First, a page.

Sunday Sermon: Grab an Oar and Give all You’ve Got

A ‘Mitey’ Big Present

The Return of “Giving it Your All”
Originally posted on CityStink
Sunday, June 3, 2012
Augusta, GA
By Al Gray
The author, Al M. Gray is President of Cost Recovery Works, Inc., a provider of Cost Avoidance and Cost Recovery for America’s leading companies, businesses and governments desiring Superior Returns.
This writer’s favorite painting is “Washington Crossing the Delaware,” an 1851 work by Emanuel Gottlieb Leutze. Yes, historians and assorted wags sniff that it is not historically accurate, because the famous river crossing happened in the night, but the art of it is that it conveys the sheer power of pain and sacrifice that gave rise to our wonderful nation. It also sets one to pondering about the future and whether we the people of America in this year of 2012 remotely have the dedication to give it all to God or country.
Focus on the men manning the paddles and oars in the boat, not the general or the officers. These brave lads came from a populace divided on even whether the Revolution was a good idea, much as our folks are divided today on government. They were not likely to win fame or fortune, yet there they were, giving the liberty movement their very lives. That same winter it was said Washington’s army could be tracked by the bloody footprints these patriot warriors left in the snow. They gave it all.
Jesus gave it all. He expects us to do that too. He watches from Heaven in observation of our actions, much as he sat one day observing people paying the Treasury.
41 And He sat down opposite the treasury, and began observing how the people were putting money into the treasury; and many rich people were putting in large sums. 42 A poor widow came and put in two small copper coins, which amount to a cent. 43 Calling His disciples to Him, He said to them,
 “Truly I say to you, this poor widow put in more than all the contributors to the treasury; 44 for they all put in out of their [e]surplus, but she, out of her poverty, put in all she owned, all she had to live on.”
The sequencing of this story is curious as it is immediately before an accounting of the last days found in Mark 13, especially verses 9 through 13.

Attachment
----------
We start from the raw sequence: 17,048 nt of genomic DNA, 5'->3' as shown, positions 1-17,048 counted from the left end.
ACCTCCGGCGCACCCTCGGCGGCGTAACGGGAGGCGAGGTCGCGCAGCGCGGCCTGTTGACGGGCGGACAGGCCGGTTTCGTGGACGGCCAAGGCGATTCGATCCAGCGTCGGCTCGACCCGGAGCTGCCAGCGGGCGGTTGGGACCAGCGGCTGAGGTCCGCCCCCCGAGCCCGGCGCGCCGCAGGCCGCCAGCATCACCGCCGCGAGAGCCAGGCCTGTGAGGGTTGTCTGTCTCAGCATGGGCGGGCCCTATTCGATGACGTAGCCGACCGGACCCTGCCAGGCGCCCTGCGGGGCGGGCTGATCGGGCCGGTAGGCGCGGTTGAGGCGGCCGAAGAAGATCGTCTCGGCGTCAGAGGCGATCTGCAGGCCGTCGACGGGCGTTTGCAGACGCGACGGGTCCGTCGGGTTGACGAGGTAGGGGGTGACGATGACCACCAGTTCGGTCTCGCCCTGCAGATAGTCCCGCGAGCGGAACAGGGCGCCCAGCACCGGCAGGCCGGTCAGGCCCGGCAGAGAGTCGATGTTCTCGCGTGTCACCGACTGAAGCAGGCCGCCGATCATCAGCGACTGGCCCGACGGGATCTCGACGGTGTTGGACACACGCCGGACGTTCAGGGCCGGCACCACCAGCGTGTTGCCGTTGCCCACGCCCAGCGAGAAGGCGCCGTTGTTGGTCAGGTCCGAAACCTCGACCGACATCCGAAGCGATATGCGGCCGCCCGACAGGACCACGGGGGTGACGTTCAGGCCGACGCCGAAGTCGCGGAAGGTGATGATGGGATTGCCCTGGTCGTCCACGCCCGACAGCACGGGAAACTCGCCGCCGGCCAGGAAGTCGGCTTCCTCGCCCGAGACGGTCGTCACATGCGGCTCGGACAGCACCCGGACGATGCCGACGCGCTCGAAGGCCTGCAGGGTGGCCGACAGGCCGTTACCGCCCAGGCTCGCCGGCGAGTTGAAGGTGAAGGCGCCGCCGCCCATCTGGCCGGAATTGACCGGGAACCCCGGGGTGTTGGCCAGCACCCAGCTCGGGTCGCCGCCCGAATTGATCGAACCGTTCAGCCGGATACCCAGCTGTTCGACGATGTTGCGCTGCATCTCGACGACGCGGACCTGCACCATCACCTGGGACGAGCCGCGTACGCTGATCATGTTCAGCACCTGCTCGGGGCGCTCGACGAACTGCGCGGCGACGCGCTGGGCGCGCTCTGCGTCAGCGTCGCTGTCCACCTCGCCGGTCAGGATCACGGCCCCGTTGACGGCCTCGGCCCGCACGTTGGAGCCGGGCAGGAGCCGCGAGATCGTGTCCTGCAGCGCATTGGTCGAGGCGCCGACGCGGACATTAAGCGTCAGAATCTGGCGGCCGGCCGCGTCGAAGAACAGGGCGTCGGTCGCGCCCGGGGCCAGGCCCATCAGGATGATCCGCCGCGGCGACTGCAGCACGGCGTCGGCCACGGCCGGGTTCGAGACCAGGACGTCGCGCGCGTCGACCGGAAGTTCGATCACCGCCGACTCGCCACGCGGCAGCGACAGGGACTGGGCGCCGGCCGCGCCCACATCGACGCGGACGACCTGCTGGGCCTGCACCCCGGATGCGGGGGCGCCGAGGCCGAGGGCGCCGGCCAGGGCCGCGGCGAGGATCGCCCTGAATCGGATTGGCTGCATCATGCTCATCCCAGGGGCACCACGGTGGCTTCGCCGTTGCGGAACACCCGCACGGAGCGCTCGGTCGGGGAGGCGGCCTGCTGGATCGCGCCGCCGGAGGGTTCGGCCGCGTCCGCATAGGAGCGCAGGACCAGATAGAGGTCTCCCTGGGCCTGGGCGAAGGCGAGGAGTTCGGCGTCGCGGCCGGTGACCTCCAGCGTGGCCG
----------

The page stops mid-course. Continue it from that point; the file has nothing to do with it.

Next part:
“But be on your guard; for they will deliver you to the courts, and you will be flogged in the synagogues, and you will stand before governors and kings for My sake, as a testimony to them. 10 The gospel must first be preached to all the nations. 11 When they arrest you and hand you over, do not worry beforehand about what you are to say, but say whatever is given you in that hour; for it is not you who speak, but it is the Holy Spirit. 12 Brother will betray brother to death, and a father his child; and children will rise up against parents and have them put to death. 13  You will be hated by all because of My name, but the one who endures to the end, he will be saved.
Religion and politics are the realms where men and women of faith in God and country have been making the ultimate sacrifice since the days of Genesis. The widow didn’t know where her next meal was coming from. She might have been facing starvation. She certainly increased her deprivation in contributing her last cent. The patriots in Washington’s boat suffered starvation, freezing temperatures, frostbite, and isolation from home and loved ones. They risked death in camp, in battle, and as traitors had they lost.
Today in this America people are fat, contented, and lazy. Few are the patriots. Few are those who give up everything to follow Jesus. City and suburban life foists neighborhoods where no one knows their neighbors, because very few feel a sense of community or a compelling reason to be part of a community. This writer has had the good fortune to migrate to country life. Here things are much different. Folks in this relatively poor county pitch in to help their neighbors. It isn’t all that uncommon to get the feeling that they will give you the clothes off of their back. People still GIVE without any expectation of anything received in return. The contrast between living and working in Chicago, Winston-Salem, or Savannah is quite amazing. One sees HOPE in rural America that our people still have it within themselves to sacrifice for the greater good.
When times become tough, faith and the willingness to sacrifice it all may be all a man or woman has left. Everyone doing it will keep society from something very dark indeed. One day, in which we all will rejoice, I believe everybody in the land will see this as a necessity for life itself.
Try not to count on the end times or predict them. Practice sacrifice for others. It is a ‘mitey’ fine thing.
Remember Washington’s frozen troops. They were not standing tall in the boat. They were throwing body and soul into the oars. The widow gave her last mite. Will you do the same?***
AG

 

Share this on Facebook by clicking the icon below
Bookmark the permalink.

Leave a Reply

Your email address will not be published. Required fields are marked *